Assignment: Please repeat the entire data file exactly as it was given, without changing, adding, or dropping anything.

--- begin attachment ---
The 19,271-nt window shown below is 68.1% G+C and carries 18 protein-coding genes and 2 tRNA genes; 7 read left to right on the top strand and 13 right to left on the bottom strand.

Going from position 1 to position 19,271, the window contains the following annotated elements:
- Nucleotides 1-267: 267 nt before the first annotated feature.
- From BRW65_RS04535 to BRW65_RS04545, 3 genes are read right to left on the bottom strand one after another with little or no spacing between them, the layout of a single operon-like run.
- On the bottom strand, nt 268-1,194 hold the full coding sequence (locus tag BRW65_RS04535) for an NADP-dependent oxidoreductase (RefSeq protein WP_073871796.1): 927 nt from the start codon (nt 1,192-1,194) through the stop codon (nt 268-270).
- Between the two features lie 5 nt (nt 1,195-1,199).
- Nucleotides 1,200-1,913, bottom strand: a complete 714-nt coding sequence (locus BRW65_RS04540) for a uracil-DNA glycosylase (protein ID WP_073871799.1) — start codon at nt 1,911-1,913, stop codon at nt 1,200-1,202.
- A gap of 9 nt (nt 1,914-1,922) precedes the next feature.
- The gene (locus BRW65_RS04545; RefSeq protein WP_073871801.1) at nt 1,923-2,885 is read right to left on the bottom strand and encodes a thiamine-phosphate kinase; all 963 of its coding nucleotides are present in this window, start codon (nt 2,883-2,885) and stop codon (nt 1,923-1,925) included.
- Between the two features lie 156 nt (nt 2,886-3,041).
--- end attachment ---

The 19,271-nt window shown below is 68.1% G+C and carries 18 protein-coding genes and 2 tRNA genes; 7 read left to right on the top strand and 13 right to left on the bottom strand.

Going from position 1 to position 19,271, the window contains the following annotated elements:
- Nucleotides 1-267: 267 nt before the first annotated feature.
- From BRW65_RS04535 to BRW65_RS04545, 3 genes are read right to left on the bottom strand one after another with little or no spacing between them, the layout of a single operon-like run.
- On the bottom strand, nt 268-1,194 hold the full coding sequence (locus tag BRW65_RS04535) for an NADP-dependent oxidoreductase (RefSeq protein WP_073871796.1): 927 nt from the start codon (nt 1,192-1,194) through the stop codon (nt 268-270).
- Between the two features lie 5 nt (nt 1,195-1,199).
- Nucleotides 1,200-1,913, bottom strand: a complete 714-nt coding sequence (locus BRW65_RS04540) for a uracil-DNA glycosylase (protein ID WP_073871799.1) — start codon at nt 1,911-1,913, stop codon at nt 1,200-1,202.
- A gap of 9 nt (nt 1,914-1,922) precedes the next feature.
- The gene (locus BRW65_RS04545; RefSeq protein WP_073871801.1) at nt 1,923-2,885 is read right to left on the bottom strand and encodes a thiamine-phosphate kinase; all 963 of its coding nucleotides are present in this window, start codon (nt 2,883-2,885) and stop codon (nt 1,923-1,925) included.
- Between the two features lie 156 nt (nt 2,886-3,041).